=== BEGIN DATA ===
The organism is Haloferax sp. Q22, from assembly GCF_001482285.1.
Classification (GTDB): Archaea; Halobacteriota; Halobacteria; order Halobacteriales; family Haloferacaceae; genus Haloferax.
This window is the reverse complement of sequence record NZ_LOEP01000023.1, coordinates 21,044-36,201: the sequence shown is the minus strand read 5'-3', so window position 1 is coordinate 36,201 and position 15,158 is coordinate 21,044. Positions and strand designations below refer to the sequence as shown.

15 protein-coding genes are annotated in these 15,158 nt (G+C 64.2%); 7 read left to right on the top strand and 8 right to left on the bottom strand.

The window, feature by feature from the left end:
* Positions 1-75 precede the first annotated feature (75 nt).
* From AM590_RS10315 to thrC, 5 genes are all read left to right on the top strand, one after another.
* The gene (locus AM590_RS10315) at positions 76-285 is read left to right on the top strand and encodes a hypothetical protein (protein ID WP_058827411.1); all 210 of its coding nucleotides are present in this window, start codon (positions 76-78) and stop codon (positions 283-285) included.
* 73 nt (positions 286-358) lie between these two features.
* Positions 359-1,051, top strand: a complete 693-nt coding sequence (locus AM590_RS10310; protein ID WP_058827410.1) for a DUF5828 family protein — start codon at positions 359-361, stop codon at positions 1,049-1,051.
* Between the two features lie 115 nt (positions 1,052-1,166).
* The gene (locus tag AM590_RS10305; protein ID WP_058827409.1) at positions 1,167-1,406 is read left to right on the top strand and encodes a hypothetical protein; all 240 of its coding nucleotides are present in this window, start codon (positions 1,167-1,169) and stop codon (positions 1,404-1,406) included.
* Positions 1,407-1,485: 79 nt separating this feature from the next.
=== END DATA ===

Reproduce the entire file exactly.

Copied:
The organism is Haloferax sp. Q22, from assembly GCF_001482285.1.
Classification (GTDB): Archaea; Halobacteriota; Halobacteria; order Halobacteriales; family Haloferacaceae; genus Haloferax.
This window is the reverse complement of sequence record NZ_LOEP01000023.1, coordinates 21,044-36,201: the sequence shown is the minus strand read 5'-3', so window position 1 is coordinate 36,201 and position 15,158 is coordinate 21,044. Positions and strand designations below refer to the sequence as shown.

15 protein-coding genes are annotated in these 15,158 nt (G+C 64.2%); 7 read left to right on the top strand and 8 right to left on the bottom strand.

The window, feature by feature from the left end:
* Positions 1-75 precede the first annotated feature (75 nt).
* From AM590_RS10315 to thrC, 5 genes are all read left to right on the top strand, one after another.
* The gene (locus AM590_RS10315) at positions 76-285 is read left to right on the top strand and encodes a hypothetical protein (protein ID WP_058827411.1); all 210 of its coding nucleotides are present in this window, start codon (positions 76-78) and stop codon (positions 283-285) included.
* 73 nt (positions 286-358) lie between these two features.
* Positions 359-1,051, top strand: a complete 693-nt coding sequence (locus AM590_RS10310; protein ID WP_058827410.1) for a DUF5828 family protein — start codon at positions 359-361, stop codon at positions 1,049-1,051.
* Between the two features lie 115 nt (positions 1,052-1,166).
* The gene (locus tag AM590_RS10305; protein ID WP_058827409.1) at positions 1,167-1,406 is read left to right on the top strand and encodes a hypothetical protein; all 240 of its coding nucleotides are present in this window, start codon (positions 1,167-1,169) and stop codon (positions 1,404-1,406) included.
* Positions 1,407-1,485: 79 nt separating this feature from the next.